wholepeace

The Long and Winding Road

In Travels With Myself on June 25, 2013 at 12:28 pm

Yesterday was an interesting ride through New York State. As I made my way from Oneonta to Ithaca, there was no direct route, no single path between the two, though they lie along roughly the same latitude and not terribly far apart. Instead there is a patch work of roads that run east and west, north and south, across the state. Even the interstates seem to give Ithaca a wide berth.
As you drive through all that dairy and corn country (Cincinnatus, NY, Home of the World Famous Corn Fest!), as you wind through the hills that lie between the Catskills and the Allegheny, towns pop up suddenly as you round a corner or come down over a hill, then disappear just as quickly behind you. There’s been very little traffic so far and most of it seeming to be in no particular hurry to get somewhere. Even Ithaca, which is a decent-sized city, though it’s a college town where college is out for the summer, appeared very quickly as I came in on route 79. There were no suburbs, no edge-of-town malls or car dealerships, just a sign that welcomed me to Ithaca and then the downtown.
Ithaca was late-June quiet. Streets were almost deserted at 11:00 in the morning. There’s some improvement going on, the creation of what looks like a walking mall along one of the main streets, but the city itself looks settled, comfortable with itself. It shops speak of the students who are there for eight months of the year and the professors who stay year round. The street I walked down was occupied by cafés with sidewalk seating. Viva Taqueria, which promises healthy Mexican food is just up the street from the Bangkok Thai Bistro and Sushi Bar; and across the street is the Autumn Leaves Used Book Store, where I spent $40.00 on books and then went upstairs to the Owl Café, which serves iced coffee with coffee ice cubes (an idea I will suggest to Victoria Station Café in Putnam). There are head shops and eclectic little stores of all kinds, like the Ithaca Hemp Store, and even the chains are places like A Thousand Villages, with not a Gap or American Eagle or Abercrombie and Fitch in sight.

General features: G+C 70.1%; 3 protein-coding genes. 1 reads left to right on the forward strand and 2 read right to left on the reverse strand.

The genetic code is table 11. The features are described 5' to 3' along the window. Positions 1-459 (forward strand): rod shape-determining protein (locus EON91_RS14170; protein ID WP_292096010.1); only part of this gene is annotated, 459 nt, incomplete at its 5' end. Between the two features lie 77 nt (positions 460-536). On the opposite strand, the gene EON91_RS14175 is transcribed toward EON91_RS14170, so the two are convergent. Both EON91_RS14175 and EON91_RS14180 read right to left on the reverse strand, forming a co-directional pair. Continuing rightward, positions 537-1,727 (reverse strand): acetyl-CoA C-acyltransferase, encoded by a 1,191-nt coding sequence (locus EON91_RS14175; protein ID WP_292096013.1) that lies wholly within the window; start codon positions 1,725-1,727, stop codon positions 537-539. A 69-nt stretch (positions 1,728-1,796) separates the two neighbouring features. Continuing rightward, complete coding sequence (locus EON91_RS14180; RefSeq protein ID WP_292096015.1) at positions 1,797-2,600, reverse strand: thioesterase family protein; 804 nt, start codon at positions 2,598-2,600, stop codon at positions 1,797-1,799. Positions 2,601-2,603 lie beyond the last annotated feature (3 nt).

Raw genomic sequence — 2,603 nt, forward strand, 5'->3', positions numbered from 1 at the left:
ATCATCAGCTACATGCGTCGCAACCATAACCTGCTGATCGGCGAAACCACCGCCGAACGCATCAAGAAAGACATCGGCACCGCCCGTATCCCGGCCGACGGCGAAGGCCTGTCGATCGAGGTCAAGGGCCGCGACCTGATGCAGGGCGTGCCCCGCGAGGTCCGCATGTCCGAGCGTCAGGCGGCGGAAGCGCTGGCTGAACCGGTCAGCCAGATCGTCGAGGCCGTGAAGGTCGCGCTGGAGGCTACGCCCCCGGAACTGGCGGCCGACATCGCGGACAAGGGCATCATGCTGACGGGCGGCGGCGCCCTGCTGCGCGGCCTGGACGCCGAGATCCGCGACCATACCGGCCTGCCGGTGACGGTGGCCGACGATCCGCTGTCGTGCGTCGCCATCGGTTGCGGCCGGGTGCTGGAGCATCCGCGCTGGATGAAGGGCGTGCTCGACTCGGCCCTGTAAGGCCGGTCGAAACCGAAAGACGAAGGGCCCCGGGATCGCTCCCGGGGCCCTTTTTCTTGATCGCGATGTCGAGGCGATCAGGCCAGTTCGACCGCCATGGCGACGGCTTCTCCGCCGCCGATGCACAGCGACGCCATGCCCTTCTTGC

After Ithaca I decided that I would start heading south as well as west, with the idea of making it into Pennsylvania before I stopped for the night. This was actually a fairly simple plan, as it involved only three major routes, but I still managed a wrong turn and ended up briefly passing through Canisteo, which I learned is the site of the world famous living sign, though I saw no sign, no signs indicating where the sign might be and no explanation of what caused it to be living. But as it is a world famous site, then I am ready to admit that it is probably just my deplorable lack of sophistication about such sites that is at fault. I did, however, take note of the location of the October corn maze (not, apparently, world famous) as I left town to get back on my way to Pennsylvania.
As I had noted before, on crossing from Connecticut to New York, state borders seem to signal changes in attitude or style, not just sovereignties. Rural Pennsylvania along route 446/46 and down onto 6 and 66 is all about the Alleghenies. Little general-store-and-a-church towns interrupt only momentarily the drive through foothills and forests. For nearly a hundred miles from Bullis mills to Clarion it was farms and forests and mountains and little villages. I finally stopped just outside Clarion at the grandly named Rustic Acres RV Resort and Campground, mostly a collection of permanently parked RVs with tiny yards and uneven decks around them. I think I was the only transient camper in the place, and even the seasonal camps were mostly empty on a Monday night. The owner is a man named Quinn, who is probably older than he looks, though I would guess him to be in his 70s or 80s. As I registered, he told me how he had worked for a large electronics firm until they sent the jobs to Asia, then for another company until he couldn’t stand it anymore; how he retired from that job, then bought a campground in North Carolina, then sold it to retire again; and how he subsequently came up to Pennsylvania with his wife, who was attending a church conference, stayed at the Rustic Acres, discovered that the place was for sale and decided to buy it. He told his wife what he wanted to do and she replied, “Do whatever you want, I have to get ready for my conference.” Now he says he’s about ready to retire again, and if I’m at all interested, he can assure me that running a campground is pretty easy. I was neither convinced nor tempted.

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